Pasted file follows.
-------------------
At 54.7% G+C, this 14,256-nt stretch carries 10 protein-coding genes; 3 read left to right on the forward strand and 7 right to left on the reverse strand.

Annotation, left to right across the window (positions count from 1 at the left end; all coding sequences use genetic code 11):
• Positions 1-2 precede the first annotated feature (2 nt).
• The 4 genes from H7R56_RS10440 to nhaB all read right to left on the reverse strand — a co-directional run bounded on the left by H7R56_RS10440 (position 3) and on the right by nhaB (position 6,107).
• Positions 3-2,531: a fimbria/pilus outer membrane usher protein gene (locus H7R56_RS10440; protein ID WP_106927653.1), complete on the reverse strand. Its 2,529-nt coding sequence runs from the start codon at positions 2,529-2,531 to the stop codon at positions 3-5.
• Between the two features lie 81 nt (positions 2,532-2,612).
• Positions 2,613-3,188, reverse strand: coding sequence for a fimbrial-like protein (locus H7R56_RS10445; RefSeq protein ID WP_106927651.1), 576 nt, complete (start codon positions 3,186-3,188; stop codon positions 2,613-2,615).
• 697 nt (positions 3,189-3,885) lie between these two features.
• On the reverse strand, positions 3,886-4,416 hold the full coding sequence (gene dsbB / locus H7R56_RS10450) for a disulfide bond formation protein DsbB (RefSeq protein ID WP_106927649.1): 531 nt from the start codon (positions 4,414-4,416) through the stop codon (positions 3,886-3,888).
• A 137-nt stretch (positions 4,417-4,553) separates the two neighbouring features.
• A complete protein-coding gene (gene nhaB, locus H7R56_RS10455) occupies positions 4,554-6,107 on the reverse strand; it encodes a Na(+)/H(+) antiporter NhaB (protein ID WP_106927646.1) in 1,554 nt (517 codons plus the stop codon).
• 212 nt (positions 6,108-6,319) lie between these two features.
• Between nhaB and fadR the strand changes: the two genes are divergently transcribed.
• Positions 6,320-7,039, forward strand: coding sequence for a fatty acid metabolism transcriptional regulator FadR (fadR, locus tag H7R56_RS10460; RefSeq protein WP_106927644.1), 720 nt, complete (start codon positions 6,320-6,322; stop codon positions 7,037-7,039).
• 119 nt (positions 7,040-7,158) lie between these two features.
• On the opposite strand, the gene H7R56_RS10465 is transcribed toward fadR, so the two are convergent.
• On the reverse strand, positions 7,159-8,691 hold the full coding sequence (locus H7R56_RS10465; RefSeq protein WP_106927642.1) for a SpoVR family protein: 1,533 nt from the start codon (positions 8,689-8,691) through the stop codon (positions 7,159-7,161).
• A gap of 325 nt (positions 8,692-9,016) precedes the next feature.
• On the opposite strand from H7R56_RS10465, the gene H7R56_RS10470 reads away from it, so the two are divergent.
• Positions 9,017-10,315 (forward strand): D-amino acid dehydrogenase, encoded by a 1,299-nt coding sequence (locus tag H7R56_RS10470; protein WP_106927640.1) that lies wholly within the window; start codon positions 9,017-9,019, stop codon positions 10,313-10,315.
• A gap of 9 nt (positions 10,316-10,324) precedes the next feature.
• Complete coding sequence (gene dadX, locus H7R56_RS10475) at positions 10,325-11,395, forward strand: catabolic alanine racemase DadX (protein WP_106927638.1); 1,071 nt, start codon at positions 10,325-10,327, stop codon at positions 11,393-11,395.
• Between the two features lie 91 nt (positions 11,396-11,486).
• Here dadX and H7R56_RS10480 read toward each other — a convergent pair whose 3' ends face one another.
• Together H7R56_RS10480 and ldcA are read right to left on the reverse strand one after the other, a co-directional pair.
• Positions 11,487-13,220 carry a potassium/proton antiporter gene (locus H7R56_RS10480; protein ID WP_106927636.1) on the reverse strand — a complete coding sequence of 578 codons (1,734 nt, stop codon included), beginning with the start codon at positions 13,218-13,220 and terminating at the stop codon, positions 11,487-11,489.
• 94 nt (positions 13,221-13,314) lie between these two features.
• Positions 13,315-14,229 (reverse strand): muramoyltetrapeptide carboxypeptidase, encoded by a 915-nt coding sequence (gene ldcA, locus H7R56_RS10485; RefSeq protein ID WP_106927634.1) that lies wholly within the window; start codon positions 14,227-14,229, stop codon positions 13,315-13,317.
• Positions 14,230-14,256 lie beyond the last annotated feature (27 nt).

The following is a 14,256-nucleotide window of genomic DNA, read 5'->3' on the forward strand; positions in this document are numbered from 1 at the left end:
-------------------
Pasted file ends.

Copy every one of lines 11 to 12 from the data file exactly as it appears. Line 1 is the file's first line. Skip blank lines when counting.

• A complete protein-coding gene (gene nhaB, locus H7R56_RS10455) occupies positions 4,554-6,107 on the reverse strand; it encodes a Na(+)/H(+) antiporter NhaB (protein ID WP_106927646.1) in 1,554 nt (517 codons plus the stop codon).
• 212 nt (positions 6,108-6,319) lie between these two features.